- Message from the Chairman
It will come as little surprise to many of you, but I must formally and most regretfully announce that this year’s Baltic Chairman’s Cocktail Party, scheduled for 13 May in London, has been cancelled.
I have enjoyed attending many previous Chairman’s parties as a guest, meeting industry leaders, speaking with politicians, and chatting with both our trade and national press. However, what I find most enjoyable about the evening, is the special opportunity it provides for Baltic members from across the globe to come together, to network and to socialise. Of course, it’s disappointing to cancel this year’s event, but we will return next year larger, stronger and in style.
Being forced to cancel the event just reminds us of the importance of face-to-face connections our industry is so good at. Today’s communication platforms and screen based information have made it easier to adapt to remote work stations, but the shipping industry thrives when we meet in person and take the time to understand each other’s business interests, personality and culture that make up our rich tapestry. These are life changing times for everyone, but I am proud of the way Baltic members have adapted, applying their skills in dealing with the unexpected, and continued to work servicing the world at a time of turmoil.
It is important that we still come together, but for now, for many of us it will have to be remotely by phone or video conferencing.
From everyone at the Baltic Exchange, our hearts and thoughts are with all the people who have been affected by this completely unforeseen event. We continue to thank all of those who are involved in this COVID-19 fight, healthcare professionals, support groups, and governments for their tireless work keeping essential services going.
We will return to normality over time, but until then, please, continue to stay safe.
Chairman, the Baltic Exchange
- Free access to the Baltic Exchange App to all members
Given the current disruption we have decided to provide free access to the Baltic App to employees of every member company, regardless of whether the individual employee is a member or not. During this difficult time, we want to ensure members are still able to access market information while so many of us are working away from our offices.
For those unfamiliar with it, the Baltic App is designed for both Android and iOS operating systems. The app provides instant access to a wide range of Baltic information including rates, fixtures, member contacts, news and much more.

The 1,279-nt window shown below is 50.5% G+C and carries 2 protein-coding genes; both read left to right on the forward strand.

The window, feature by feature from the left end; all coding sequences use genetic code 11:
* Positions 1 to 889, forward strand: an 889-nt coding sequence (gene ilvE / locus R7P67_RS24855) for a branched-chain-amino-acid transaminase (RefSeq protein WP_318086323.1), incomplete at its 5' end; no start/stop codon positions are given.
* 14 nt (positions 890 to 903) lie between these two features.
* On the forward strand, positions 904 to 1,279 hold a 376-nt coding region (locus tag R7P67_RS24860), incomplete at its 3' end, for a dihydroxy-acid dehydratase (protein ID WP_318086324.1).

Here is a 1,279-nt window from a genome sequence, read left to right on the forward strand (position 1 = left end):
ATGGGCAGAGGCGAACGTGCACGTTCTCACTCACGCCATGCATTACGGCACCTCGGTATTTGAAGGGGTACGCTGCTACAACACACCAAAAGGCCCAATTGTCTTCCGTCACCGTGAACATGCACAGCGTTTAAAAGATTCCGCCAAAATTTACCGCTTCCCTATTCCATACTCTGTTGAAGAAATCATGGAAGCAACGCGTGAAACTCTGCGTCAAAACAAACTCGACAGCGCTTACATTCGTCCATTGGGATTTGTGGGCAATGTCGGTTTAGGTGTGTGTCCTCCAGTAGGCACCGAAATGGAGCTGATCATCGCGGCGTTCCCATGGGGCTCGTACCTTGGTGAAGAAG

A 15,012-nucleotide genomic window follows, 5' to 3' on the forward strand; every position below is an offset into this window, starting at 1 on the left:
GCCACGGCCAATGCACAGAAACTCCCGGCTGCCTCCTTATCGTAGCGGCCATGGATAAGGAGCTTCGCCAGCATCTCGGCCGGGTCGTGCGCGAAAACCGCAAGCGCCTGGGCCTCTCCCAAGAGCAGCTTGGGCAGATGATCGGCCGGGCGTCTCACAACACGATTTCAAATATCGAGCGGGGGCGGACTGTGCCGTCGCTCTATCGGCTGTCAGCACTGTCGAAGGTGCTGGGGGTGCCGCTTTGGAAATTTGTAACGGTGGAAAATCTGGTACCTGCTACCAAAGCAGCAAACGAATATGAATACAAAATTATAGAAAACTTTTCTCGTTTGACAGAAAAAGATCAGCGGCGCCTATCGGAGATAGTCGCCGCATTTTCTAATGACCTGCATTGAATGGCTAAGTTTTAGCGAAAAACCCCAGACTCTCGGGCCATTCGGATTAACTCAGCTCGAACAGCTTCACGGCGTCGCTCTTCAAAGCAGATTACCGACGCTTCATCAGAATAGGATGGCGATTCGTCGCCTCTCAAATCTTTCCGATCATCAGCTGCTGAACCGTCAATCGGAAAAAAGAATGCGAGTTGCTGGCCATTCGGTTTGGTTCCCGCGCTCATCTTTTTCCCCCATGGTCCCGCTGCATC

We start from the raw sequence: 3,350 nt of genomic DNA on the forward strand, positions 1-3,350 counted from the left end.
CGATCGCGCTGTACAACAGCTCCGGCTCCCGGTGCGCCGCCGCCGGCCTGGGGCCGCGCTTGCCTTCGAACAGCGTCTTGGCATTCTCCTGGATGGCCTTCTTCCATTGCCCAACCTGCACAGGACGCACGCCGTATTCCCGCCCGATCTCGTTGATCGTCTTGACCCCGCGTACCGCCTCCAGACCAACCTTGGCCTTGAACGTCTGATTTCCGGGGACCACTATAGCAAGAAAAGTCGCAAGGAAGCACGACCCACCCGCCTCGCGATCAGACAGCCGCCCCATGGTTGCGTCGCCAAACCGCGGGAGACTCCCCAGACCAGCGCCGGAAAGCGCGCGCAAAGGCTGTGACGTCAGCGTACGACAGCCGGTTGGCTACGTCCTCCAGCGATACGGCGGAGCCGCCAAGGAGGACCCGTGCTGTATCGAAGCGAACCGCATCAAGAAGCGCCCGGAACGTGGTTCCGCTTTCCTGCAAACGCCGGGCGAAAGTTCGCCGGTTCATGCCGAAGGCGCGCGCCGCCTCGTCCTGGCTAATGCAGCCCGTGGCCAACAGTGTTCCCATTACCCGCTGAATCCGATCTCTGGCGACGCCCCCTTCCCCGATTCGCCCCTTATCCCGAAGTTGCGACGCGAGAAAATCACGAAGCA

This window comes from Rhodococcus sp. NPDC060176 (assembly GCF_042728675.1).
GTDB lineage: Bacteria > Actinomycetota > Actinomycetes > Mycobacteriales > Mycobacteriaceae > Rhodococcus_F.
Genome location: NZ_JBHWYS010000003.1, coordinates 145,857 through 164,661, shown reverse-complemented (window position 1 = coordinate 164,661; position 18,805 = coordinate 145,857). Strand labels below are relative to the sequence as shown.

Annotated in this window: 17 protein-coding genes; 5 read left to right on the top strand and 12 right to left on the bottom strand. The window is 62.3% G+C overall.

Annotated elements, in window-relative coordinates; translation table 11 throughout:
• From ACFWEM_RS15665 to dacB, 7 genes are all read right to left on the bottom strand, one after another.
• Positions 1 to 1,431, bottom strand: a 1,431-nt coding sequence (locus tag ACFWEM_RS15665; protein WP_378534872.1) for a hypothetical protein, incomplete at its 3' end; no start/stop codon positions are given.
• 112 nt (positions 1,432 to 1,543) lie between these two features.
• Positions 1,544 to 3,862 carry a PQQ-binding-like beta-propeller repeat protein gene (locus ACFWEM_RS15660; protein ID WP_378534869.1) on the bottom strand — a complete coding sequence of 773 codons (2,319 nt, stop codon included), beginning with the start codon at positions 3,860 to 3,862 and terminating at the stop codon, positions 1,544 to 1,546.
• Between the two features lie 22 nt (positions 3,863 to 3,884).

Key features include:
- Live market data, including all historical Baltic indices & assessments and charts
- Live and historical FFA data, including forward assessments and volumes
- Push notifications for all Baltic spot data upon publication
- Member search facility. All company and individual contact details easily accessible
- Market intelligence including daily & historical fixtures, market reports, circulars and news
- Listings of all Baltic Exchange meetings, social and educational activities
Users can customise data notifications to receive the information they need as it’s published.
To take advantage of this opportunity, sign up here.
- Ticket refunds for the Baltic Exchange Chairman’s Cocktail Party
In view of the continuing COVID-19 coronavirus situation, we have decided to take additional precautionary measures to safeguard the well-being of our employees and guests and have unfortunately decided to cancel the Baltic Exchange Chairman’s Cocktail Party that was set to take place on 13 May 2020 at Christ Church Spitalfields. We are sorry for any inconvenience this may cause and thank you for your cooperation in keeping our events a safe place for all.
Over the coming days we will process refunds for all tickets purchased, if you have any queries, please email firstname.lastname@example.org.
- BOPEX counts the costs
The Baltic Exchange is helping shipping investors with their financial modelling, allowing them to calculate Net Present Value (NPV) more accurately than ever before with a new index. The quarterly Operating Expense Index (BOPEX) is based on assessments made by a panel of some of the industry’s biggest and best third-party ship managers. BOPEX provides much needed transparency when tracking vessel running costs.
Using the full suite of independent Baltic Exchange indices, investors are now able to benchmark daily vessel earnings, running costs, sale & purchase and recycling prices. The same vessel descriptions are used across the datasets.